Why this CEO attends graduate recruitment days

Briefing: Mark Naysmith, UK CEO of WSP.

by Stephen Jones
Last Updated: 05 Feb 2020

There’s a school of thought that says recruitment is the preserve of the HR team. But it would be foolhardy CEO who pays it no attention in the hope that it will sort itself out.

Like the company’s marketing or corporate finance, its ability to find the right people is absolutely critical to its success. Fortunately, recruitment is a matter that is not only of the utmost importance to the leader, but also one over which they can themselves exert enormous influence.

This can take many forms, as WSP's UK CEO Mark Naysmith reveals. He says that finding talent isn’t necessarily a problem - over 6,000 graduates with backgrounds in everything from town planning and ecology to economics applied for 200 graduate roles at the multinational engineering consultancy firm last year.

His problem, rather, is figuring out how to keep them, the solution to which, he says, begins before they’ve even applied.


“I personally attend graduate recruitment days. It’s important for me to get an appreciation of the aspirations that graduates might have because it’s something that CEOs, especially people in my age range (early 50s), can forget. By engaging with them personally I’ve been able to get a much better appreciation of what is actually important to them.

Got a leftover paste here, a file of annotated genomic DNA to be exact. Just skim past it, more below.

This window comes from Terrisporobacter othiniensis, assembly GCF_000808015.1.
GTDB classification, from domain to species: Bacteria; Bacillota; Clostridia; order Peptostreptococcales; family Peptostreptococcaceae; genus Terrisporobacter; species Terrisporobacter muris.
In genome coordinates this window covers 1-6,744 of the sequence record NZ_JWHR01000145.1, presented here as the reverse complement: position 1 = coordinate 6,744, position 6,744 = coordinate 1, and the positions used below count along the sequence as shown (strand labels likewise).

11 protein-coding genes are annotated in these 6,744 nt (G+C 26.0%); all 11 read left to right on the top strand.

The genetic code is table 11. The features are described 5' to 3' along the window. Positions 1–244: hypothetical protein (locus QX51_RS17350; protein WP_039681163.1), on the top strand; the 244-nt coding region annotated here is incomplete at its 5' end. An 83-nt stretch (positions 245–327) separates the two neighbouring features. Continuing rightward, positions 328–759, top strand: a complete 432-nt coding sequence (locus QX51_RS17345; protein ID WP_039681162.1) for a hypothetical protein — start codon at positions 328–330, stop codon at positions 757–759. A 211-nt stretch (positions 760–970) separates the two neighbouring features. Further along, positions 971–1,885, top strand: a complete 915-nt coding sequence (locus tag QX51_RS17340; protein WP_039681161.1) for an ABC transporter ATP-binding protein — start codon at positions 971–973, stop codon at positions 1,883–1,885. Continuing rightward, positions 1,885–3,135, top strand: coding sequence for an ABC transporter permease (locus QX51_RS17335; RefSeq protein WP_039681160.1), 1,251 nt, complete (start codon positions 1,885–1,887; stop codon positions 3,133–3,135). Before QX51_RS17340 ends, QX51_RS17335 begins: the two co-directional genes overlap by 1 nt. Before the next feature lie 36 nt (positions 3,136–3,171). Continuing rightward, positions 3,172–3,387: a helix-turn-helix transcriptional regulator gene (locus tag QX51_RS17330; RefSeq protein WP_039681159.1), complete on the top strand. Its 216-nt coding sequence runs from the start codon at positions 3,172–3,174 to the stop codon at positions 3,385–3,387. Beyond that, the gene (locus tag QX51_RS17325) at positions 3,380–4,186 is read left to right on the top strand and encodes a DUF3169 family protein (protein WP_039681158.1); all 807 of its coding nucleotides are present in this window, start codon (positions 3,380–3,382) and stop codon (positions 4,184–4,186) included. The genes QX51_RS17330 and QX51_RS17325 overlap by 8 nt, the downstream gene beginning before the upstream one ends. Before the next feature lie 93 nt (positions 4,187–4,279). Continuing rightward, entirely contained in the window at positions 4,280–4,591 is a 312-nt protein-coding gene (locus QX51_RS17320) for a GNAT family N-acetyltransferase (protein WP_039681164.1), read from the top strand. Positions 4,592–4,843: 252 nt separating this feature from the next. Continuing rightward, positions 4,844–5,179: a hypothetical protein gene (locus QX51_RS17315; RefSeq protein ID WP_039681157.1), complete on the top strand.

“Sometimes aspirations are the same as they always used to be, but not always. The most profound thing for me is how many people are now looking for international experience. When I joined WSP as a graduate 30 years ago, this was the last thing on my mind because people just didn’t travel as much. 

“If we want to continue attracting talent it’s my responsibility as CEO to ensure we provide those opportunities. So we've adapted how we approach secondments overseas. For example we work closely with our Nordics and Middle East businesses and have introduced graduate secondment schemes and swaps there.

“If we didn’t provide those opportunities within three or four years graduates would leave to find them elsewhere, because the easiest time to spend six months abroad is before you’ve settled down.”

Image courtesy of WSP

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